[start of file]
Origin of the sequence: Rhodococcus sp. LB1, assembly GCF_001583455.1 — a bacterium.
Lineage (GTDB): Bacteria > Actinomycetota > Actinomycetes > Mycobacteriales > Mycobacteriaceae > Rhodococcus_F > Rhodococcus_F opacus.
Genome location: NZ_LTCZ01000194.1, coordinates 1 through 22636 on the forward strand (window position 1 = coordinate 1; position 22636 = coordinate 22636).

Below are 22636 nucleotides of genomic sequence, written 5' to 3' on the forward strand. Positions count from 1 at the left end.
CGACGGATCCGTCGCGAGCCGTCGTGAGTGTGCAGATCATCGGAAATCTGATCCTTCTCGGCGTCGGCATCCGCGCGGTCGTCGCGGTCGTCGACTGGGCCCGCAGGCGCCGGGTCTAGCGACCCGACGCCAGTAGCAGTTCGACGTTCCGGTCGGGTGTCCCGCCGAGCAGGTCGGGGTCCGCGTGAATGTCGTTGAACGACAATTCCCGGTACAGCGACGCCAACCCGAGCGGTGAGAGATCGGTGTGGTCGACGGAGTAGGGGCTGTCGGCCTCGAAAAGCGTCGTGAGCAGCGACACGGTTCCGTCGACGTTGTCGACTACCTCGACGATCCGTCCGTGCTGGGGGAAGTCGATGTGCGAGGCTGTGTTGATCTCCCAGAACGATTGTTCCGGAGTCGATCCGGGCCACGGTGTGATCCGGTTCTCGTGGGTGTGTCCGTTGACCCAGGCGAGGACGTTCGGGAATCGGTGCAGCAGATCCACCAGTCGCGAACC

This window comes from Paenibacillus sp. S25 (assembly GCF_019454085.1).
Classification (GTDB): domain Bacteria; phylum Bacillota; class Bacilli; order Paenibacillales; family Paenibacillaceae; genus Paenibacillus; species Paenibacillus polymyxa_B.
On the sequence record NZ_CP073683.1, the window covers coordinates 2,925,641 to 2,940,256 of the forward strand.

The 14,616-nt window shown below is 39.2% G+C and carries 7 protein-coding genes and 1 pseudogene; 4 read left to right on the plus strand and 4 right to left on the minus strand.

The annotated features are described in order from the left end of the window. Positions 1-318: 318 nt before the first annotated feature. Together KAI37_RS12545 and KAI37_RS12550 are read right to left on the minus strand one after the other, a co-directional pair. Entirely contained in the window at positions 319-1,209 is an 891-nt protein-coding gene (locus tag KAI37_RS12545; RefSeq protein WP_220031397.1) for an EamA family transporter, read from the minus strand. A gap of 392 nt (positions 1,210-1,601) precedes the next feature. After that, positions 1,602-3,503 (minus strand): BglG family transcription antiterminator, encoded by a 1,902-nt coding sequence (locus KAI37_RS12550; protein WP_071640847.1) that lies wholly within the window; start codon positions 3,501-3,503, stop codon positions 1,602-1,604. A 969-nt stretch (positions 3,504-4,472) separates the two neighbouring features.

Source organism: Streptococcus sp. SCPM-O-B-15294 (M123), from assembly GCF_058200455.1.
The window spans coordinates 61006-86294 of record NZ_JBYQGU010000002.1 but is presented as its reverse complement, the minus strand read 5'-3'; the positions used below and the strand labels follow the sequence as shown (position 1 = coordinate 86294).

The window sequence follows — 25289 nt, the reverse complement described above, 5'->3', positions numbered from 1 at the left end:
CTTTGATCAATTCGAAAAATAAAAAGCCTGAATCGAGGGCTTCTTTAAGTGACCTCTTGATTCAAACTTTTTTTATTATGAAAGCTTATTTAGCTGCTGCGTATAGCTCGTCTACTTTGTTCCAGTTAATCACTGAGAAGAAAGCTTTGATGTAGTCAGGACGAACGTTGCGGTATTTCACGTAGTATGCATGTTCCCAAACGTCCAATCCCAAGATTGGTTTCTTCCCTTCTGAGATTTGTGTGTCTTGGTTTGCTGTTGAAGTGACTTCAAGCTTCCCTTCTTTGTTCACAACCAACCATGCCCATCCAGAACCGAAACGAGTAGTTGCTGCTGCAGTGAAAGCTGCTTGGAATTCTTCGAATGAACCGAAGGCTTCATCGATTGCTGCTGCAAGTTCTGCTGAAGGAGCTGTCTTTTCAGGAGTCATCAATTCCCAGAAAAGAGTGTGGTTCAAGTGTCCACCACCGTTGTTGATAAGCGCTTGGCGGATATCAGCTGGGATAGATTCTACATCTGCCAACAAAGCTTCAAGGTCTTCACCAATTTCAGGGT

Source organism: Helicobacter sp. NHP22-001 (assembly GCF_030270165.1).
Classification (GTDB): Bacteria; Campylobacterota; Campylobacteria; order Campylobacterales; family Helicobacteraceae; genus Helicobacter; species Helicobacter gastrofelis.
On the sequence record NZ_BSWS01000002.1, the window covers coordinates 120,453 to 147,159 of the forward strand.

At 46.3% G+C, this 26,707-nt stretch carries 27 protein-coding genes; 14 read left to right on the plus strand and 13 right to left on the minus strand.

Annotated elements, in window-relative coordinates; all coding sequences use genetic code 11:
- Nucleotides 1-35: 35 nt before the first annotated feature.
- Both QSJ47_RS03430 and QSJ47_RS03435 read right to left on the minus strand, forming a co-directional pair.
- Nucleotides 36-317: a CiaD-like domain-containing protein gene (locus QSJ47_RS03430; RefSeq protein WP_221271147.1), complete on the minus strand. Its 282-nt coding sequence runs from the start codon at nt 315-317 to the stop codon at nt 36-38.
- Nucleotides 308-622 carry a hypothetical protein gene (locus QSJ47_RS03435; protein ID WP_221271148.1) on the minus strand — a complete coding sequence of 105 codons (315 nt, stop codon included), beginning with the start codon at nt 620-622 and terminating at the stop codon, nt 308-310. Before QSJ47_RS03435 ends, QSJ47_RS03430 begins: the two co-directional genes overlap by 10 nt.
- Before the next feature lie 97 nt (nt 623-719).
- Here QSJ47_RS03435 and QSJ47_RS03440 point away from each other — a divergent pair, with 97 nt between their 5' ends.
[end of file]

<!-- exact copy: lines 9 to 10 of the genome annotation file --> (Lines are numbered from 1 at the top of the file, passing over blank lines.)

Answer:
The 14,616-nt window shown below is 39.2% G+C and carries 7 protein-coding genes and 1 pseudogene; 4 read left to right on the plus strand and 4 right to left on the minus strand.

The annotated features are described in order from the left end of the window. Positions 1-318: 318 nt before the first annotated feature. Together KAI37_RS12545 and KAI37_RS12550 are read right to left on the minus strand one after the other, a co-directional pair. Entirely contained in the window at positions 319-1,209 is an 891-nt protein-coding gene (locus tag KAI37_RS12545; RefSeq protein WP_220031397.1) for an EamA family transporter, read from the minus strand. A gap of 392 nt (positions 1,210-1,601) precedes the next feature. After that, positions 1,602-3,503 (minus strand): BglG family transcription antiterminator, encoded by a 1,902-nt coding sequence (locus KAI37_RS12550; protein WP_071640847.1) that lies wholly within the window; start codon positions 3,501-3,503, stop codon positions 1,602-1,604. A 969-nt stretch (positions 3,504-4,472) separates the two neighbouring features.